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Some see diversity and inclusion as a buzzword or a matter of metrics– instead, it’s a request to act, now.
UL’s first Leadership Summit on Diversity and Inclusion, powered by the Women in Leadership Business Resource Group (WILBRG), drove home the role diversity and inclusion play in the employee experience, customer success and business results. It also showcased the impact that employee led groups can make when empowered by the enterprise.
Diversity is so much more than just a numbers game, yet many companies mistakenly measure their success solely upon simple metrics. This collective perspective from an esteemed group of global business and community leaders dominated UL’s first Leadership Summit on Diversity and Inclusion, an event held November 1st that was attended by more than 150 participants at the Northbrook, Ill., campus and 1,100 online viewers from around the globe.
Over the years, the concept of diversity has evolved into a multi-faceted concept that spans beyond the spectrum of more overt characteristics, such as gender and race, to now include creativity, ideas and a diversity of perspectives. In addition, while diversity and inclusion are often considered interchangeable, they are unique functions that must coexist in order to foster innovation and growth within an organization.
“People always say it’s all about the numbers, but the numbers really fail to focus on or tell you about a person’s acquired diversity – the experiences you bring, your background, your particular way of thinking and so on,” said UL Board Member and former CEO of The Pampered Chef, Marla Gottschalk, noting how her 30-year career has afforded her an array of observations and experiences on diversity and inclusion in the workplace.
“It’s critical that we view a person’s inherent and acquired diversity together, because just adding up the numbers leads you to a place that’s a far, far cry from anywhere that’s inclusive in this world.”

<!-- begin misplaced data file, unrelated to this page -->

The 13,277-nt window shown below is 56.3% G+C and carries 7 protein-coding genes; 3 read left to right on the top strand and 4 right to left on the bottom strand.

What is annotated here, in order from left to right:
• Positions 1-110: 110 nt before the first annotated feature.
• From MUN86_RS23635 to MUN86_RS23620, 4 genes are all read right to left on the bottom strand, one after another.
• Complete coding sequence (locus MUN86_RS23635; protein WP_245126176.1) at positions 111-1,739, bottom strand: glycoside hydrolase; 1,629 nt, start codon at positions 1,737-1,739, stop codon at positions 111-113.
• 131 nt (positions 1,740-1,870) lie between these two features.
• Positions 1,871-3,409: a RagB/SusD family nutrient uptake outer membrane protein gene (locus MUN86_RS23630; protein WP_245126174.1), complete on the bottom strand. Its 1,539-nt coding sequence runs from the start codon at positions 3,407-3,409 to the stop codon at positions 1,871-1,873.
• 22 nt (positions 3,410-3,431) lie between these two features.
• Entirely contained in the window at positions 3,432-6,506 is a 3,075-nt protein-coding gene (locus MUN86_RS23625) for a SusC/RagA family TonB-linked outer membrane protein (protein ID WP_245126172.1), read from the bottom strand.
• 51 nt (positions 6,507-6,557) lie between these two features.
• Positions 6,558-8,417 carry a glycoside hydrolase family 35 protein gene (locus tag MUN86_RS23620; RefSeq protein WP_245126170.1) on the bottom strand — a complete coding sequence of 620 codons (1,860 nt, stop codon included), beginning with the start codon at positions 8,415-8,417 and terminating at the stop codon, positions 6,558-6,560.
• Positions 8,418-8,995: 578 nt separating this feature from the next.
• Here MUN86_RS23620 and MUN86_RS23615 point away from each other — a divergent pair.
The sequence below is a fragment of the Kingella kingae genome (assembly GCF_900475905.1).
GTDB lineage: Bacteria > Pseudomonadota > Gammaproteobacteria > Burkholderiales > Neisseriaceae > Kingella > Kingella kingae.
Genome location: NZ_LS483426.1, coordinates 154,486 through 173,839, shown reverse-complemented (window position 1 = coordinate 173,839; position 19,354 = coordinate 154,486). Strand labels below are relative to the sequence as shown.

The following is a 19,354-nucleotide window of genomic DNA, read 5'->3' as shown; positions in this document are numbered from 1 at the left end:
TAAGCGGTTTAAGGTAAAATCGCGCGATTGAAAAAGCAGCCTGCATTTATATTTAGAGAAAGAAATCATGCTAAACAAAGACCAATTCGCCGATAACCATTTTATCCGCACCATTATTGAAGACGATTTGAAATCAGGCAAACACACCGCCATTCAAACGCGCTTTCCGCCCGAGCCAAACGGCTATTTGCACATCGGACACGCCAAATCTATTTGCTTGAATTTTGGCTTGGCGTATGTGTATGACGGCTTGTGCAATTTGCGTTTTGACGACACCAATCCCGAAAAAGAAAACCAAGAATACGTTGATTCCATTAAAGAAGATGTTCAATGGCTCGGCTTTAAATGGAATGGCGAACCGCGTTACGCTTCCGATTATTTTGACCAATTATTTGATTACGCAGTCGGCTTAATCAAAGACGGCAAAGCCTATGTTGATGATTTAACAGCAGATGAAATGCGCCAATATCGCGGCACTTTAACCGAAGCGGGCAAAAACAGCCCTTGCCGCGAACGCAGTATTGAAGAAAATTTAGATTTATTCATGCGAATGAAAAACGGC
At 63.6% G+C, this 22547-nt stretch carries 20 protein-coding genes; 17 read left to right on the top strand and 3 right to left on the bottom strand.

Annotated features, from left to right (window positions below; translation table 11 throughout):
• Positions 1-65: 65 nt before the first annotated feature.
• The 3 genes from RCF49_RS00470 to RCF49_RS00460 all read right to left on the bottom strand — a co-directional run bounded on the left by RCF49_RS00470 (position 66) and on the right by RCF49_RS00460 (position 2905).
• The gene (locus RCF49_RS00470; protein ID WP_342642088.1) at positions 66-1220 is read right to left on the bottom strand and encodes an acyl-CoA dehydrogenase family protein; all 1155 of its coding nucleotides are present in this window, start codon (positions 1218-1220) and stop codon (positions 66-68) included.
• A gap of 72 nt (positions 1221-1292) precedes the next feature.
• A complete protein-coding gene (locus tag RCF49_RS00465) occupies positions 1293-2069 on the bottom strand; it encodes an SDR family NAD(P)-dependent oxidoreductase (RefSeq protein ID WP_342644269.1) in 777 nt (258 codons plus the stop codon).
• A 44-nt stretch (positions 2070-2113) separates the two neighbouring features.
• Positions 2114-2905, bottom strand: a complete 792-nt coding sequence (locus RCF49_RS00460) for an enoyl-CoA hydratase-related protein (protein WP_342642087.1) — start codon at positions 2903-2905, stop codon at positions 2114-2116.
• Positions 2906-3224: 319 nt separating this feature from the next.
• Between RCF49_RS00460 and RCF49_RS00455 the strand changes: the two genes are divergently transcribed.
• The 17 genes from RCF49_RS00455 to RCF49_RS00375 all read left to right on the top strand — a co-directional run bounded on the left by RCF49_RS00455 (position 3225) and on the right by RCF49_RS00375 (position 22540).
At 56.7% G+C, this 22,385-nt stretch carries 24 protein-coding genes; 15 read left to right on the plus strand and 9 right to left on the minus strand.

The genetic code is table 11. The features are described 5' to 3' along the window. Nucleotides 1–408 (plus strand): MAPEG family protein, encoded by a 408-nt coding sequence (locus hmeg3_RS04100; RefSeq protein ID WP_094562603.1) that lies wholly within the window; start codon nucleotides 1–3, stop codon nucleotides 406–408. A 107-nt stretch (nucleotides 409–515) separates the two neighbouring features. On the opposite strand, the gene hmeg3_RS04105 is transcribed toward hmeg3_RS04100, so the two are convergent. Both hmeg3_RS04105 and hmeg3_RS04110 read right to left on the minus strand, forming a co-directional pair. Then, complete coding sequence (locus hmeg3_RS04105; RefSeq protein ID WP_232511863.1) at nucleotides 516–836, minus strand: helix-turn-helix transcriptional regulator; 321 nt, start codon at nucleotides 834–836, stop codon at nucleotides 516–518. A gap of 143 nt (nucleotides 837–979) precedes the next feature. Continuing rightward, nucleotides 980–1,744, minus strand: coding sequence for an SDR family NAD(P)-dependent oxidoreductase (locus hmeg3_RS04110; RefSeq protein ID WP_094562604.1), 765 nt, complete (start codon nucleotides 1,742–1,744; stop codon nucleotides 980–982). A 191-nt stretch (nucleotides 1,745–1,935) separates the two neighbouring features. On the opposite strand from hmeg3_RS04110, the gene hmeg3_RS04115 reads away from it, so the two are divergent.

The event also provided enlightened insight from Dorri McWhorter, CEO, YWCA Metropolitan Chicago; Wendy Lewis, Chief Global Diversity Officer and VP of Community Engagement, McDonald’s Corporation; George Williams, UL Board Member and CEO, PMI Energy Solutions; Aaron Lawlor, Lake County Board Chairman; as well as Marla Gottschalk.
“We are experiencing, both inside and outside of the workplace, a renaissance in humanity like we’ve never experienced, not only here in America – where we’re very loud about it – but throughout the globe,” said Lewis.
“The answers are there because they’ve always been there. They lie within the people themselves.”
UL has a renewed commitment to diversity and inclusion. The event was organized by one of the business resource groups who help drive change and foster internal dialogue on various topics.
“I am proud of all the people who have become personally involved and emotionally connected in furthering UL’s diversity and inclusion journey,” UL CEO Keith Williams said. “We know it is just beginning; however, an event like this is a symbol of our commitment and dedication.”
A new year brings a host of resolutions. For 2018, commit to inclusion by being open to new ideas and interacting with different people. Get out of your comfort zone and embrace diversity.
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